England’s turbulent history and the last quarter of the 17th century
records the name of George Jeffreys in a most unflattering manner.
Jeffreys became Lord Chief Justice in 1682 and held, in 1685, the brutal
assizes following the defeat of Monmouth’s rebellion. By his order,
hundreds of prisoners were condemned to gruesome deaths without adequate
evidence of their guilt.
The story of these notoriously defective trials, The Bloody Assizes,
edited by J. G. Muddiman, amply documents why the word “bloody” became
permanently attached to the judgments of the 1685 Western Circuit and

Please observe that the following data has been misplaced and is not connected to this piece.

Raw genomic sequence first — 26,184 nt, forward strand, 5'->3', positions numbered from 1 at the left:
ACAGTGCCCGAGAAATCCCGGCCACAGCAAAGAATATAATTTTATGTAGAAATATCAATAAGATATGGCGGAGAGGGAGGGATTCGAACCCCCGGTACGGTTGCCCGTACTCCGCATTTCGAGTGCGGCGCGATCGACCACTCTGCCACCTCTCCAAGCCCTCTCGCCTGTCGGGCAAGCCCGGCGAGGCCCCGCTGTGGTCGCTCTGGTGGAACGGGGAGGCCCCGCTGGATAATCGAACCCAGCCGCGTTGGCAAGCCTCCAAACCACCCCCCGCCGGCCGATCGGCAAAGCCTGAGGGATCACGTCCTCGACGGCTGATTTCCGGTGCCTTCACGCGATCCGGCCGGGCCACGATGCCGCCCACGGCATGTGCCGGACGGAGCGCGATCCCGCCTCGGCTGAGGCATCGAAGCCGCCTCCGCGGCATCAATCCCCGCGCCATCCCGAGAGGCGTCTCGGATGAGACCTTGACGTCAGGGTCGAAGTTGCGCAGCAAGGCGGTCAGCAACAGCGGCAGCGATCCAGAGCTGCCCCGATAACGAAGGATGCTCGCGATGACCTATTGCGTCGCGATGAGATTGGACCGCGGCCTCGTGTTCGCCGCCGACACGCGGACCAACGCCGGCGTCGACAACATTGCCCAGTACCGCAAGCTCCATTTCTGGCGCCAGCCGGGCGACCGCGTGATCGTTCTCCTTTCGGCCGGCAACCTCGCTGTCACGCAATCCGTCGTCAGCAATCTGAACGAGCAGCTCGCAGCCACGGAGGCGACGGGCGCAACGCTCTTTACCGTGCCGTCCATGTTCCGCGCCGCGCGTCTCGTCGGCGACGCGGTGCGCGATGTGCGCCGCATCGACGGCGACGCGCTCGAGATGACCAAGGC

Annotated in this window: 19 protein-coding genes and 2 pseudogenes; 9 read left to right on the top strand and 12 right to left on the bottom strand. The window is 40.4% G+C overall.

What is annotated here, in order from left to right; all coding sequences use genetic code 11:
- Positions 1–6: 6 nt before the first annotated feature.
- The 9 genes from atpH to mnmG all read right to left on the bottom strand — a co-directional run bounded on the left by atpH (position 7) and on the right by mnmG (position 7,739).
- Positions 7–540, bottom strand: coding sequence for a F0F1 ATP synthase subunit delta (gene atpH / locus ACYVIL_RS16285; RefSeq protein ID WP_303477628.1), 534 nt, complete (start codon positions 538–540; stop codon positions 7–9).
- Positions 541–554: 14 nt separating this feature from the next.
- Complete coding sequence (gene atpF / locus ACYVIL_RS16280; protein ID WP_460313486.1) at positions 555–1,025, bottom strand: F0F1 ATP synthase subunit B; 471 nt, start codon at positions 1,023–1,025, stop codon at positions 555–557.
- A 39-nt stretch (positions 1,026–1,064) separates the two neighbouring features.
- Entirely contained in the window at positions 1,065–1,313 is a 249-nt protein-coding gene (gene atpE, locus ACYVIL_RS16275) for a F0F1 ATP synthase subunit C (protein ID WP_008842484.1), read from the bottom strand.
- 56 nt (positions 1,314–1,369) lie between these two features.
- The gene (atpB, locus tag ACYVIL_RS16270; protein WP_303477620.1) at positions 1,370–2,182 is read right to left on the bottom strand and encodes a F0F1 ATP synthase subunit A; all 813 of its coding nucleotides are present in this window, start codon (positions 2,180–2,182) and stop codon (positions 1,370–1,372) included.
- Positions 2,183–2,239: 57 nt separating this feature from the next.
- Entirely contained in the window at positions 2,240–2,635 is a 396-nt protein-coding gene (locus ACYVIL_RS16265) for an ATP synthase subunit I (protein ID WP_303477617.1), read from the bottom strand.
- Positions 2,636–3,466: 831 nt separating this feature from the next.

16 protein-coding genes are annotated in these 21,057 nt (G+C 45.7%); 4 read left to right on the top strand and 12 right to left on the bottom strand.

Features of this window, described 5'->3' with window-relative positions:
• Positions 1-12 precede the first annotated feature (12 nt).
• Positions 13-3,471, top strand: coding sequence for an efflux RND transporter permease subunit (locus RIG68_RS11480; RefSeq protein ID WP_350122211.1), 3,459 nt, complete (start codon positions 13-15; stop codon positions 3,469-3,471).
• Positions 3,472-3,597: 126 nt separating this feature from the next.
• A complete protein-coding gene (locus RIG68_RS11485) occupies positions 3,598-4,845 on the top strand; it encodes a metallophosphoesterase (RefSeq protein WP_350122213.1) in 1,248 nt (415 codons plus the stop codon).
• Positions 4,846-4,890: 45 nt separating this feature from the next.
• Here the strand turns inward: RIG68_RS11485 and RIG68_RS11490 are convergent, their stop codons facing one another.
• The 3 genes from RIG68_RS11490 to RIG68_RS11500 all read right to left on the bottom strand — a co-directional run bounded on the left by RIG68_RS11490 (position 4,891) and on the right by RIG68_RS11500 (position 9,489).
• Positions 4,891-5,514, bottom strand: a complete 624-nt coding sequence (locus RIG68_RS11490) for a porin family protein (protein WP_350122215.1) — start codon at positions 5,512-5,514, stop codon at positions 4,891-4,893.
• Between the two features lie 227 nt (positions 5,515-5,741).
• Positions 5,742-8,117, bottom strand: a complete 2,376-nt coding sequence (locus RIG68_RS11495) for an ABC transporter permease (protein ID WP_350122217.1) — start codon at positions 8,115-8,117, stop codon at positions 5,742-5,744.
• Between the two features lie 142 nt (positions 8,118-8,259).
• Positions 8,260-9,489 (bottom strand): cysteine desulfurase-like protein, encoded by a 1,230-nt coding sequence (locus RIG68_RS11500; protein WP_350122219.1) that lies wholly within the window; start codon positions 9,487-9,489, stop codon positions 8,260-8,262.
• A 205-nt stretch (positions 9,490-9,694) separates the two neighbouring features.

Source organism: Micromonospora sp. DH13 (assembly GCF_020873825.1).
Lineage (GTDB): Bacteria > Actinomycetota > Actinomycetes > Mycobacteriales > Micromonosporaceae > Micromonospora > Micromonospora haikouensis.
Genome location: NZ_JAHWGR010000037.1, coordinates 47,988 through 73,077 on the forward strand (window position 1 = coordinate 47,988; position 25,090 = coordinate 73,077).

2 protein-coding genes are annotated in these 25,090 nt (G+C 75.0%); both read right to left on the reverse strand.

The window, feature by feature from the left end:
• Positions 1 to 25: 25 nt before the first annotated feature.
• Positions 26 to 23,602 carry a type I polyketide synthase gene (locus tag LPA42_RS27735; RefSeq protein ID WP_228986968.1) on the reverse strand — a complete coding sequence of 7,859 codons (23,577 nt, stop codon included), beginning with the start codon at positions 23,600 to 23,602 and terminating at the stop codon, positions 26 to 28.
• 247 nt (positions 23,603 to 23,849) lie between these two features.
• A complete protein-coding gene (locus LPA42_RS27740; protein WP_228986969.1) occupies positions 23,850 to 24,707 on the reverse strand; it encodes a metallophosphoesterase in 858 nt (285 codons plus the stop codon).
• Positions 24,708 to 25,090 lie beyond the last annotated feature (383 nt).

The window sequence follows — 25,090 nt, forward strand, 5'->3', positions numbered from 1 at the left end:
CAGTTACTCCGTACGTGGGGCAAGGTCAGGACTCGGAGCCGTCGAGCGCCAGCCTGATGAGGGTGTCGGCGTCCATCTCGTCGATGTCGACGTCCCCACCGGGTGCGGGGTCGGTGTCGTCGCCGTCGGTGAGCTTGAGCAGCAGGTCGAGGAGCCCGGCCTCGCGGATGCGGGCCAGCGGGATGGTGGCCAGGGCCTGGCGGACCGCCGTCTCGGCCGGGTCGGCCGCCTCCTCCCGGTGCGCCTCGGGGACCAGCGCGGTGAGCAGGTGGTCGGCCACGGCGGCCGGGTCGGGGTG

puts a human face on the consequences.
Professor Alan M. Dershowitz refers, in his introduction to our
facsimile of the 1929 edition, to an important connection with the early
“This terrible event in British history was well known to the framers of
our Constitution, and the rights included in that document and in the
Bill of Rights that followed soon after were designed to prevent the
wrongs inflicted on British citizens by the infamous Jeffreys.”
This volume recounts in all its sad detail this critical episode in